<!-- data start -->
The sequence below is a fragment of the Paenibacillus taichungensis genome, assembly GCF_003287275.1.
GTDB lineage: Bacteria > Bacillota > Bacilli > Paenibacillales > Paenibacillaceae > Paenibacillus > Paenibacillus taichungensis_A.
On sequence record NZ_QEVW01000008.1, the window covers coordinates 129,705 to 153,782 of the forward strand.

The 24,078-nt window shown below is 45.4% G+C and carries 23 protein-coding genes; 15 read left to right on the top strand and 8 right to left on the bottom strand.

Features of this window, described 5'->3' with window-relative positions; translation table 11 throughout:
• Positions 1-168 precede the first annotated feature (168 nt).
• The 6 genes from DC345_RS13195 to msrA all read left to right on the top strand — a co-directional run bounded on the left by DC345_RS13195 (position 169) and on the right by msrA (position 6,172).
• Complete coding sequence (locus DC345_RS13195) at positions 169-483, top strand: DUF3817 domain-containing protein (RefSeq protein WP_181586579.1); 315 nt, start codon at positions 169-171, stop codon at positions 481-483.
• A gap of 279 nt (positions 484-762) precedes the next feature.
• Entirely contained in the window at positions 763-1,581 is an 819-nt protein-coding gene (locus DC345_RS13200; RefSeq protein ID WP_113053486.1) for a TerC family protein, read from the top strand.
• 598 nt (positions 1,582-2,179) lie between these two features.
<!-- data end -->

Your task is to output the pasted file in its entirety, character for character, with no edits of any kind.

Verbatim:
The sequence below is a fragment of the Paenibacillus taichungensis genome, assembly GCF_003287275.1.
GTDB lineage: Bacteria > Bacillota > Bacilli > Paenibacillales > Paenibacillaceae > Paenibacillus > Paenibacillus taichungensis_A.
On sequence record NZ_QEVW01000008.1, the window covers coordinates 129,705 to 153,782 of the forward strand.

The 24,078-nt window shown below is 45.4% G+C and carries 23 protein-coding genes; 15 read left to right on the top strand and 8 right to left on the bottom strand.

Features of this window, described 5'->3' with window-relative positions; translation table 11 throughout:
• Positions 1-168 precede the first annotated feature (168 nt).
• The 6 genes from DC345_RS13195 to msrA all read left to right on the top strand — a co-directional run bounded on the left by DC345_RS13195 (position 169) and on the right by msrA (position 6,172).
• Complete coding sequence (locus DC345_RS13195) at positions 169-483, top strand: DUF3817 domain-containing protein (RefSeq protein WP_181586579.1); 315 nt, start codon at positions 169-171, stop codon at positions 481-483.
• A gap of 279 nt (positions 484-762) precedes the next feature.
• Entirely contained in the window at positions 763-1,581 is an 819-nt protein-coding gene (locus DC345_RS13200; RefSeq protein ID WP_113053486.1) for a TerC family protein, read from the top strand.
• 598 nt (positions 1,582-2,179) lie between these two features.